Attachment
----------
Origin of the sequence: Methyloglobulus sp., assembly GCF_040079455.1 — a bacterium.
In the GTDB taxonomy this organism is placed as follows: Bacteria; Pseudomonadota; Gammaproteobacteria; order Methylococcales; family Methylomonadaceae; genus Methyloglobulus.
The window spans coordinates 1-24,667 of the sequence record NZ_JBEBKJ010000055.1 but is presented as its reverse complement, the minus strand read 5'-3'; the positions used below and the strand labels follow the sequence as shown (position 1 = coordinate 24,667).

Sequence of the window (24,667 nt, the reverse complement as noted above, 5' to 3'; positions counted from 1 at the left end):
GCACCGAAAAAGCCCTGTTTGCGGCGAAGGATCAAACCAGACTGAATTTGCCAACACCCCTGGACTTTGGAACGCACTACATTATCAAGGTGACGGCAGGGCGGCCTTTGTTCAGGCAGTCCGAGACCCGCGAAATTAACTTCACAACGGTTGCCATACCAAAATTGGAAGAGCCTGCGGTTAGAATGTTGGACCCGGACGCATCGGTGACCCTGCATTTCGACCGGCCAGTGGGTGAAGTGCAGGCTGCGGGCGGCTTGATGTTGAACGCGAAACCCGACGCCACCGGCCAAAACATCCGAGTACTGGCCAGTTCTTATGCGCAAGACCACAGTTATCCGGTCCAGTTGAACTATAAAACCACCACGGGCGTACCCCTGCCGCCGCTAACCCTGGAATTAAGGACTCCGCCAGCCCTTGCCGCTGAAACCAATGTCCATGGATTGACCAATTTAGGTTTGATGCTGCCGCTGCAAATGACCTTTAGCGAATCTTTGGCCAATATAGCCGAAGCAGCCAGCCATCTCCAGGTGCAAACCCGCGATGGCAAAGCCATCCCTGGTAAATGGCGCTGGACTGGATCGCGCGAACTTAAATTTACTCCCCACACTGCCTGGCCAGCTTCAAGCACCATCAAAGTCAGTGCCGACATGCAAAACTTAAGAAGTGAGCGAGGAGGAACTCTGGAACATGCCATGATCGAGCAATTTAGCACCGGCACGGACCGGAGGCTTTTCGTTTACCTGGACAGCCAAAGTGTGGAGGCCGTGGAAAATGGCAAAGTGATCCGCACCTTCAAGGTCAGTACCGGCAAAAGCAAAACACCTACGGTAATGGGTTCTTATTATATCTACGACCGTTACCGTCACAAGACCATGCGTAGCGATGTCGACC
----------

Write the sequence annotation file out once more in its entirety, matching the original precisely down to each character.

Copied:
Origin of the sequence: Methyloglobulus sp., assembly GCF_040079455.1 — a bacterium.
In the GTDB taxonomy this organism is placed as follows: Bacteria; Pseudomonadota; Gammaproteobacteria; order Methylococcales; family Methylomonadaceae; genus Methyloglobulus.
The window spans coordinates 1-24,667 of the sequence record NZ_JBEBKJ010000055.1 but is presented as its reverse complement, the minus strand read 5'-3'; the positions used below and the strand labels follow the sequence as shown (position 1 = coordinate 24,667).

Sequence of the window (24,667 nt, the reverse complement as noted above, 5' to 3'; positions counted from 1 at the left end):
GCACCGAAAAAGCCCTGTTTGCGGCGAAGGATCAAACCAGACTGAATTTGCCAACACCCCTGGACTTTGGAACGCACTACATTATCAAGGTGACGGCAGGGCGGCCTTTGTTCAGGCAGTCCGAGACCCGCGAAATTAACTTCACAACGGTTGCCATACCAAAATTGGAAGAGCCTGCGGTTAGAATGTTGGACCCGGACGCATCGGTGACCCTGCATTTCGACCGGCCAGTGGGTGAAGTGCAGGCTGCGGGCGGCTTGATGTTGAACGCGAAACCCGACGCCACCGGCCAAAACATCCGAGTACTGGCCAGTTCTTATGCGCAAGACCACAGTTATCCGGTCCAGTTGAACTATAAAACCACCACGGGCGTACCCCTGCCGCCGCTAACCCTGGAATTAAGGACTCCGCCAGCCCTTGCCGCTGAAACCAATGTCCATGGATTGACCAATTTAGGTTTGATGCTGCCGCTGCAAATGACCTTTAGCGAATCTTTGGCCAATATAGCCGAAGCAGCCAGCCATCTCCAGGTGCAAACCCGCGATGGCAAAGCCATCCCTGGTAAATGGCGCTGGACTGGATCGCGCGAACTTAAATTTACTCCCCACACTGCCTGGCCAGCTTCAAGCACCATCAAAGTCAGTGCCGACATGCAAAACTTAAGAAGTGAGCGAGGAGGAACTCTGGAACATGCCATGATCGAGCAATTTAGCACCGGCACGGACCGGAGGCTTTTCGTTTACCTGGACAGCCAAAGTGTGGAGGCCGTGGAAAATGGCAAAGTGATCCGCACCTTCAAGGTCAGTACCGGCAAAAGCAAAACACCTACGGTAATGGGTTCTTATTATATCTACGACCGTTACCGTCACAAGACCATGCGTAGCGATGTCGACC